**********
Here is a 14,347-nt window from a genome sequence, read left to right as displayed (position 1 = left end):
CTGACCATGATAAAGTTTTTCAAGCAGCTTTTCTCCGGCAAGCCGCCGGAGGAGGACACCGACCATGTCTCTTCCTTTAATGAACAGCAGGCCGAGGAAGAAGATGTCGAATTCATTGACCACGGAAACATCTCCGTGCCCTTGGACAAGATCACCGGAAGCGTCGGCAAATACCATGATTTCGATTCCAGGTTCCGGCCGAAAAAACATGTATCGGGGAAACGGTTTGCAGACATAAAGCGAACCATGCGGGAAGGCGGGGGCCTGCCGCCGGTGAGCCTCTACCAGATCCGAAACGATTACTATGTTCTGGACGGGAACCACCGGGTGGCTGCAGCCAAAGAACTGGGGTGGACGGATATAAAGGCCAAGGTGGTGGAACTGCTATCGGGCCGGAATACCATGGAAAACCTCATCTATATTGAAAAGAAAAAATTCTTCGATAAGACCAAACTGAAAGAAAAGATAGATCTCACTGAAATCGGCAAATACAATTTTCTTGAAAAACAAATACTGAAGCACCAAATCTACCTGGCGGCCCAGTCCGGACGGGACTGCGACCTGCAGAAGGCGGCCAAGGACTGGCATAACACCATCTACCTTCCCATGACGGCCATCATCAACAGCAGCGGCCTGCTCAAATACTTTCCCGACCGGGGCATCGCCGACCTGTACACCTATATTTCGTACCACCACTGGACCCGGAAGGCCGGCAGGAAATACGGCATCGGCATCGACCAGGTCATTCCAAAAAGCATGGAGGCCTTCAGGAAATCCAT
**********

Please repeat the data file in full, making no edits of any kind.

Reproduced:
Here is a 14,347-nt window from a genome sequence, read left to right as displayed (position 1 = left end):
CTGACCATGATAAAGTTTTTCAAGCAGCTTTTCTCCGGCAAGCCGCCGGAGGAGGACACCGACCATGTCTCTTCCTTTAATGAACAGCAGGCCGAGGAAGAAGATGTCGAATTCATTGACCACGGAAACATCTCCGTGCCCTTGGACAAGATCACCGGAAGCGTCGGCAAATACCATGATTTCGATTCCAGGTTCCGGCCGAAAAAACATGTATCGGGGAAACGGTTTGCAGACATAAAGCGAACCATGCGGGAAGGCGGGGGCCTGCCGCCGGTGAGCCTCTACCAGATCCGAAACGATTACTATGTTCTGGACGGGAACCACCGGGTGGCTGCAGCCAAAGAACTGGGGTGGACGGATATAAAGGCCAAGGTGGTGGAACTGCTATCGGGCCGGAATACCATGGAAAACCTCATCTATATTGAAAAGAAAAAATTCTTCGATAAGACCAAACTGAAAGAAAAGATAGATCTCACTGAAATCGGCAAATACAATTTTCTTGAAAAACAAATACTGAAGCACCAAATCTACCTGGCGGCCCAGTCCGGACGGGACTGCGACCTGCAGAAGGCGGCCAAGGACTGGCATAACACCATCTACCTTCCCATGACGGCCATCATCAACAGCAGCGGCCTGCTCAAATACTTTCCCGACCGGGGCATCGCCGACCTGTACACCTATATTTCGTACCACCACTGGACCCGGAAGGCCGGCAGGAAATACGGCATCGGCATCGACCAGGTCATTCCAAAAAGCATGGAGGCCTTCAGGAAATCCAT